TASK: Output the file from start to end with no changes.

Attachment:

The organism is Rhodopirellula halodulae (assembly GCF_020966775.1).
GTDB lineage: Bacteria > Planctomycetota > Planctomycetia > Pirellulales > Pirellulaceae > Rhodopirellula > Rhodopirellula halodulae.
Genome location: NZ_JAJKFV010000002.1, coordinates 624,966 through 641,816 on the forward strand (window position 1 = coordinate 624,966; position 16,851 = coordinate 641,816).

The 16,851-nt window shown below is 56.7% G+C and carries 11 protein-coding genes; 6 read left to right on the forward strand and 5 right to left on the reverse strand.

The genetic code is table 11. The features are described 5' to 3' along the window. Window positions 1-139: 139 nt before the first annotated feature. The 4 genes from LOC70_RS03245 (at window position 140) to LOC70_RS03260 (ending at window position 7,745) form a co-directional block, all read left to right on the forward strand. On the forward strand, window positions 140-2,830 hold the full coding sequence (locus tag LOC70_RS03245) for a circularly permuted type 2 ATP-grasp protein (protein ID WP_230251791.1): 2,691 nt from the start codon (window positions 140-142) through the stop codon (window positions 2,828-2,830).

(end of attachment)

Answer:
The organism is Rhodopirellula halodulae (assembly GCF_020966775.1).
GTDB lineage: Bacteria > Planctomycetota > Planctomycetia > Pirellulales > Pirellulaceae > Rhodopirellula > Rhodopirellula halodulae.
Genome location: NZ_JAJKFV010000002.1, coordinates 624,966 through 641,816 on the forward strand (window position 1 = coordinate 624,966; position 16,851 = coordinate 641,816).

The 16,851-nt window shown below is 56.7% G+C and carries 11 protein-coding genes; 6 read left to right on the forward strand and 5 right to left on the reverse strand.

The genetic code is table 11. The features are described 5' to 3' along the window. Window positions 1-139: 139 nt before the first annotated feature. The 4 genes from LOC70_RS03245 (at window position 140) to LOC70_RS03260 (ending at window position 7,745) form a co-directional block, all read left to right on the forward strand. On the forward strand, window positions 140-2,830 hold the full coding sequence (locus tag LOC70_RS03245) for a circularly permuted type 2 ATP-grasp protein (protein ID WP_230251791.1): 2,691 nt from the start codon (window positions 140-142) through the stop codon (window positions 2,828-2,830).